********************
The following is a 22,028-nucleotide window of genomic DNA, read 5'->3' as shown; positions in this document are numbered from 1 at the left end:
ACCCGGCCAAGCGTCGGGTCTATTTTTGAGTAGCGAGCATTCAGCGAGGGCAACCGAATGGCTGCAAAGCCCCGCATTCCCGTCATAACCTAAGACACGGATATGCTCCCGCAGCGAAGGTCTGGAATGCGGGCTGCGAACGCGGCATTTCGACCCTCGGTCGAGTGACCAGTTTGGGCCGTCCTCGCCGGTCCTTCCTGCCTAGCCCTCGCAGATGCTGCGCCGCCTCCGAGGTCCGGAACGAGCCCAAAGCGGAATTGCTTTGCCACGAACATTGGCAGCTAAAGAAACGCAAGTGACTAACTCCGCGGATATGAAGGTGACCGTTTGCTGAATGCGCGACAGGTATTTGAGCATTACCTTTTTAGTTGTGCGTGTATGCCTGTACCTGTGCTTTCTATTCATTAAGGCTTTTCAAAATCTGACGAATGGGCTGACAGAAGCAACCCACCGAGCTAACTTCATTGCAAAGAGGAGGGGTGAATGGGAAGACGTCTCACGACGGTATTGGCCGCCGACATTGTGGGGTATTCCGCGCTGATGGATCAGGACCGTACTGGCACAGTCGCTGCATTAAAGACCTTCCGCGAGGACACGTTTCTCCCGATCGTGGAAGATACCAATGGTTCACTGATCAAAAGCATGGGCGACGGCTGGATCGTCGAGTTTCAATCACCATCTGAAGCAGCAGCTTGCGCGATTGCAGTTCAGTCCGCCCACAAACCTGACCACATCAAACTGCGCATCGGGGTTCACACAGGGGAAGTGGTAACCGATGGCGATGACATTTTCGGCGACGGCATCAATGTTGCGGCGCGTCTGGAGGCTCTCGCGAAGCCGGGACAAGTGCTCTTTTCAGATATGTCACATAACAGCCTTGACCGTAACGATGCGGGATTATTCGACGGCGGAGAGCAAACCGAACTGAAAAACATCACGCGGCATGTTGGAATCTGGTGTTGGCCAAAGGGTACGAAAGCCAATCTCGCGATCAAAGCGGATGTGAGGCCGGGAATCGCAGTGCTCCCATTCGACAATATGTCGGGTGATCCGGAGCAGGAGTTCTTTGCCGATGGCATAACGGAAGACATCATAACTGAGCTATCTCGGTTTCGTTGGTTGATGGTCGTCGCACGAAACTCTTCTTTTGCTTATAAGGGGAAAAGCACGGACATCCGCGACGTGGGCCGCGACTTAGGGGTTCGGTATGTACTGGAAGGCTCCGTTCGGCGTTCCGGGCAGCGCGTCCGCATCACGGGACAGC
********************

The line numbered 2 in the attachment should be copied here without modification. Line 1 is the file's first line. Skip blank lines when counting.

ACCCGGCCAAGCGTCGGGTCTATTTTTGAGTAGCGAGCATTCAGCGAGGGCAACCGAATGGCTGCAAAGCCCCGCATTCCCGTCATAACCTAAGACACGGATATGCTCCCGCAGCGAAGGTCTGGAATGCGGGCTGCGAACGCGGCATTTCGACCCTCGGTCGAGTGACCAGTTTGGGCCGTCCTCGCCGGTCCTTCCTGCCTAGCCCTCGCAGATGCTGCGCCGCCTCCGAGGTCCGGAACGAGCCCAAAGCGGAATTGCTTTGCCACGAACATTGGCAGCTAAAGAAACGCAAGTGACTAACTCCGCGGATATGAAGGTGACCGTTTGCTGAATGCGCGACAGGTATTTGAGCATTACCTTTTTAGTTGTGCGTGTATGCCTGTACCTGTGCTTTCTATTCATTAAGGCTTTTCAAAATCTGACGAATGGGCTGACAGAAGCAACCCACCGAGCTAACTTCATTGCAAAGAGGAGGGGTGAATGGGAAGACGTCTCACGACGGTATTGGCCGCCGACATTGTGGGGTATTCCGCGCTGATGGATCAGGACCGTACTGGCACAGTCGCTGCATTAAAGACCTTCCGCGAGGACACGTTTCTCCCGATCGTGGAAGATACCAATGGTTCACTGATCAAAAGCATGGGCGACGGCTGGATCGTCGAGTTTCAATCACCATCTGAAGCAGCAGCTTGCGCGATTGCAGTTCAGTCCGCCCACAAACCTGACCACATCAAACTGCGCATCGGGGTTCACACAGGGGAAGTGGTAACCGATGGCGATGACATTTTCGGCGACGGCATCAATGTTGCGGCGCGTCTGGAGGCTCTCGCGAAGCCGGGACAAGTGCTCTTTTCAGATATGTCACATAACAGCCTTGACCGTAACGATGCGGGATTATTCGACGGCGGAGAGCAAACCGAACTGAAAAACATCACGCGGCATGTTGGAATCTGGTGTTGGCCAAAGGGTACGAAAGCCAATCTCGCGATCAAAGCGGATGTGAGGCCGGGAATCGCAGTGCTCCCATTCGACAATATGTCGGGTGATCCGGAGCAGGAGTTCTTTGCCGATGGCATAACGGAAGACATCATAACTGAGCTATCTCGGTTTCGTTGGTTGATGGTCGTCGCACGAAACTCTTCTTTTGCTTATAAGGGGAAAAGCACGGACATCCGCGACGTGGGCCGCGACTTAGGGGTTCGGTATGTACTGGAAGGCTCCGTTCGGCGTTCCGGGCAGCGCGTCCGCATCACGGGACAGC